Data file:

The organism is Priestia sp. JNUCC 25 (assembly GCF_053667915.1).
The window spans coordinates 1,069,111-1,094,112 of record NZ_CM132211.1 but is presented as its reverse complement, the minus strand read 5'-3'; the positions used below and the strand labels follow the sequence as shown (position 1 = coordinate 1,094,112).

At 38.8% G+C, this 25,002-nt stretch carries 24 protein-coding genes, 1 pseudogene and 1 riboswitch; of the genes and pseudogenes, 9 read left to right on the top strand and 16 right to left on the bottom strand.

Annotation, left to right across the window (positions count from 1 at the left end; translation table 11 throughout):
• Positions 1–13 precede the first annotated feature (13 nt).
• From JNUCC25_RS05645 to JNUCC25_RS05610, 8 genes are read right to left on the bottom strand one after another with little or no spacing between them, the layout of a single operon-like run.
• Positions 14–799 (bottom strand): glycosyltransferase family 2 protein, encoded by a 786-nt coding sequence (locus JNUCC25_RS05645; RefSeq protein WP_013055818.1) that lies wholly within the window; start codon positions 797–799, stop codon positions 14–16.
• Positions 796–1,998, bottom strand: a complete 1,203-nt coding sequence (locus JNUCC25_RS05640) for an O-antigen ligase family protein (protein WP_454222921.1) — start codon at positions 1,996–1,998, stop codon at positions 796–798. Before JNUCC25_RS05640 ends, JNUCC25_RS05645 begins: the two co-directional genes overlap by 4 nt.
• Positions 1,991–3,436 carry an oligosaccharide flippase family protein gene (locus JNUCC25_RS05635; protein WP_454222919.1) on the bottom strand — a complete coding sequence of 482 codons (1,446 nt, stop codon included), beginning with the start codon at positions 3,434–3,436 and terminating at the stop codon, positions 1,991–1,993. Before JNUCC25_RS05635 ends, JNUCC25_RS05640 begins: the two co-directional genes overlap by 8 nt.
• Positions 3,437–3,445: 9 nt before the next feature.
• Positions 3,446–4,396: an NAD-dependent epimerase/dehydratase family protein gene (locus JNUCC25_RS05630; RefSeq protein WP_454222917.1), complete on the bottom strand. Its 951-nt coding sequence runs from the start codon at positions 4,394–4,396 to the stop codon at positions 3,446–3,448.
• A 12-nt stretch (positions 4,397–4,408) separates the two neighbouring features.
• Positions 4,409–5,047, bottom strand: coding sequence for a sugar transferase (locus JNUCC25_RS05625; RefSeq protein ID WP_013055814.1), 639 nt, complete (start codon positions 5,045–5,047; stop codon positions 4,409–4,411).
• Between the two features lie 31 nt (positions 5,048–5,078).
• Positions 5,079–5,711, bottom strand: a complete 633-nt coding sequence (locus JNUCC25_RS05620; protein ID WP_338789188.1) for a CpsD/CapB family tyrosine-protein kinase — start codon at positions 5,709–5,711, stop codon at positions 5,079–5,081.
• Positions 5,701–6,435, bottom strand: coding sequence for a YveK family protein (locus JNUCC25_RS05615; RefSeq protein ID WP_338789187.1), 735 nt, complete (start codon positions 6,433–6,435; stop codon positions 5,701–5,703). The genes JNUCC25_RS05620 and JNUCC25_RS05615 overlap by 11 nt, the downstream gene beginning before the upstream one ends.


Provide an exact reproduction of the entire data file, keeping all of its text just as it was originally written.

The organism is Priestia sp. JNUCC 25 (assembly GCF_053667915.1).
The window spans coordinates 1,069,111-1,094,112 of record NZ_CM132211.1 but is presented as its reverse complement, the minus strand read 5'-3'; the positions used below and the strand labels follow the sequence as shown (position 1 = coordinate 1,094,112).

At 38.8% G+C, this 25,002-nt stretch carries 24 protein-coding genes, 1 pseudogene and 1 riboswitch; of the genes and pseudogenes, 9 read left to right on the top strand and 16 right to left on the bottom strand.

Annotation, left to right across the window (positions count from 1 at the left end; translation table 11 throughout):
• Positions 1–13 precede the first annotated feature (13 nt).
• From JNUCC25_RS05645 to JNUCC25_RS05610, 8 genes are read right to left on the bottom strand one after another with little or no spacing between them, the layout of a single operon-like run.
• Positions 14–799 (bottom strand): glycosyltransferase family 2 protein, encoded by a 786-nt coding sequence (locus JNUCC25_RS05645; RefSeq protein WP_013055818.1) that lies wholly within the window; start codon positions 797–799, stop codon positions 14–16.
• Positions 796–1,998, bottom strand: a complete 1,203-nt coding sequence (locus JNUCC25_RS05640) for an O-antigen ligase family protein (protein WP_454222921.1) — start codon at positions 1,996–1,998, stop codon at positions 796–798. Before JNUCC25_RS05640 ends, JNUCC25_RS05645 begins: the two co-directional genes overlap by 4 nt.
• Positions 1,991–3,436 carry an oligosaccharide flippase family protein gene (locus JNUCC25_RS05635; protein WP_454222919.1) on the bottom strand — a complete coding sequence of 482 codons (1,446 nt, stop codon included), beginning with the start codon at positions 3,434–3,436 and terminating at the stop codon, positions 1,991–1,993. Before JNUCC25_RS05635 ends, JNUCC25_RS05640 begins: the two co-directional genes overlap by 8 nt.
• Positions 3,437–3,445: 9 nt before the next feature.
• Positions 3,446–4,396: an NAD-dependent epimerase/dehydratase family protein gene (locus JNUCC25_RS05630; RefSeq protein WP_454222917.1), complete on the bottom strand. Its 951-nt coding sequence runs from the start codon at positions 4,394–4,396 to the stop codon at positions 3,446–3,448.
• A 12-nt stretch (positions 4,397–4,408) separates the two neighbouring features.
• Positions 4,409–5,047, bottom strand: coding sequence for a sugar transferase (locus JNUCC25_RS05625; RefSeq protein ID WP_013055814.1), 639 nt, complete (start codon positions 5,045–5,047; stop codon positions 4,409–4,411).
• Between the two features lie 31 nt (positions 5,048–5,078).
• Positions 5,079–5,711, bottom strand: a complete 633-nt coding sequence (locus JNUCC25_RS05620; protein ID WP_338789188.1) for a CpsD/CapB family tyrosine-protein kinase — start codon at positions 5,709–5,711, stop codon at positions 5,079–5,081.
• Positions 5,701–6,435, bottom strand: coding sequence for a YveK family protein (locus JNUCC25_RS05615; RefSeq protein ID WP_338789187.1), 735 nt, complete (start codon positions 6,433–6,435; stop codon positions 5,701–5,703). The genes JNUCC25_RS05620 and JNUCC25_RS05615 overlap by 11 nt, the downstream gene beginning before the upstream one ends.